The Arkansas deer population is healthy, with white tails found in every county within the state. Close to a million deer live within the state’s borders. This wasn’t always the case, though. 

Indigenous peoples relied heavily on the deer. They used every part of the animal, including the meat, hide, and antlers. The arrival of settlers put more pressure on the deer population. White-tail deer were hunted with no limits or restrictions. The first legal deer hunting season was not enacted until 1916. By then, much damage had already been done. By the 1930s, only a few hundred deer remained in the state. The Arkansas Game and Fish Commission (AGFC) began purchasing deer from other states in an attempt to rebuild the state’s population. The AGFC would later redistribute herds in the state to improve population density and reproductive viability. Thanks to these conservation efforts, the deer population is booming once again in The Natural State.

White-tail deer were brought back from the brink of extirpation in Arkansas.

© Navarro

Managing the Arkansas Deer Population

The white-tail deer is the most common deer species in the world. These deer are vital parts of their native ecosystems, such as Arkansas. Along with human hunters, white-tail deer are a necessary food source for predators in Arkansas, such as black bears, bobcats, and coyotes. Without an ample supply of deer, these predators would encroach on human population centers. No one wins in that scenario.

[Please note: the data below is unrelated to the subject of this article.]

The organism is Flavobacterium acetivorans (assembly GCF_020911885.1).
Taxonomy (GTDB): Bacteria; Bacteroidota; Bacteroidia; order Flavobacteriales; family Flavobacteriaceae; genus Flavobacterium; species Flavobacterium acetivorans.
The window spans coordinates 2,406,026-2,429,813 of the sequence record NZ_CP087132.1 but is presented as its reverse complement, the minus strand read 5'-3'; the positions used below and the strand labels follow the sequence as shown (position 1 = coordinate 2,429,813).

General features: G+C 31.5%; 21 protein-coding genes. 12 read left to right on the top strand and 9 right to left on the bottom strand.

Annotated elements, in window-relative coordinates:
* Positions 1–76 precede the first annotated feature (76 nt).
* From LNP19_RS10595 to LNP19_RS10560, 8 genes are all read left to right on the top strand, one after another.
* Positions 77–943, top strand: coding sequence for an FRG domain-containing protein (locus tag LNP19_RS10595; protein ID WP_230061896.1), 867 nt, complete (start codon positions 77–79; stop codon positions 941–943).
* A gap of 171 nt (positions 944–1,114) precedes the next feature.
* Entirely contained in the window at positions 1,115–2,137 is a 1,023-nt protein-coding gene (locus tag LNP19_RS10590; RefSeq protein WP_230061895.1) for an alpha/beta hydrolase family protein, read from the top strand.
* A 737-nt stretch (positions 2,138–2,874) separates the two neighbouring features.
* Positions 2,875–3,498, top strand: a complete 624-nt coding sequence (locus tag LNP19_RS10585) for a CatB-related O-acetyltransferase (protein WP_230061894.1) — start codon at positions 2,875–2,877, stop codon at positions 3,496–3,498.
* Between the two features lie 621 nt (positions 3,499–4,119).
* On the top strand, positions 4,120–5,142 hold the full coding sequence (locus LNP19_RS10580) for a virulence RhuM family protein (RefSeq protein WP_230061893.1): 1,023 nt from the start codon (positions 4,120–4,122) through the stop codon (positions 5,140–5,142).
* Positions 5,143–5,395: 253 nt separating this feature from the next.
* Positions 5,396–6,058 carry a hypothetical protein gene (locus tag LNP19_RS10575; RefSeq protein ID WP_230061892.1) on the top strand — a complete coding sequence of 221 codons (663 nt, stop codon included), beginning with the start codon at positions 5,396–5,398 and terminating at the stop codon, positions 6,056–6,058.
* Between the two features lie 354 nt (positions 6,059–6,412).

Along with feeding Arkansas’ natural predators, white-tail deer provide quite an economic boost to the state. Over 100,000 deer are harvested by Arkansas hunters each year. Around 6,000 Arkansas jobs are directly dependent on the deer hunting industry. Hunting pumps around $339 million into the state economy each year, much of which is from deer hunters.

While white-tail deer were once severely threatened in Arkansas, hunting is now needed to keep the deer population at a manageable level. Deer overpopulation puts a strain on both the ecosystem and the economy. For instance, Arkansas has around 22,000 deer-related traffic accidents yearly. Without a well-regulated deer season, that number would surely be much higher.

The white-tail deer is a conservation success story and vital to the Arkansas ecosystem and economy. It was a well-deserved honor when Governor Jim Guy Tucker signed legislation on April 5, 1993, naming the white-tail deer as the official state mammal of Arkansas.

Deer Hunting

Deer hunting is an economic and ecological benefit for Arkansas.

©Steve Oehlenschlager/

The photo featured at the top of this post is ©

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About the Author

Mike is a writer at A-Z Animals where his primary focus is on geography, agriculture, and marine life. A graduate of Cincinnati Christian University and a resident of Cincinnati, OH, Mike is deeply passionate about the natural world. In his free time, he, his wife, and their two sons love the outdoors, especially camping and exploring US National Parks.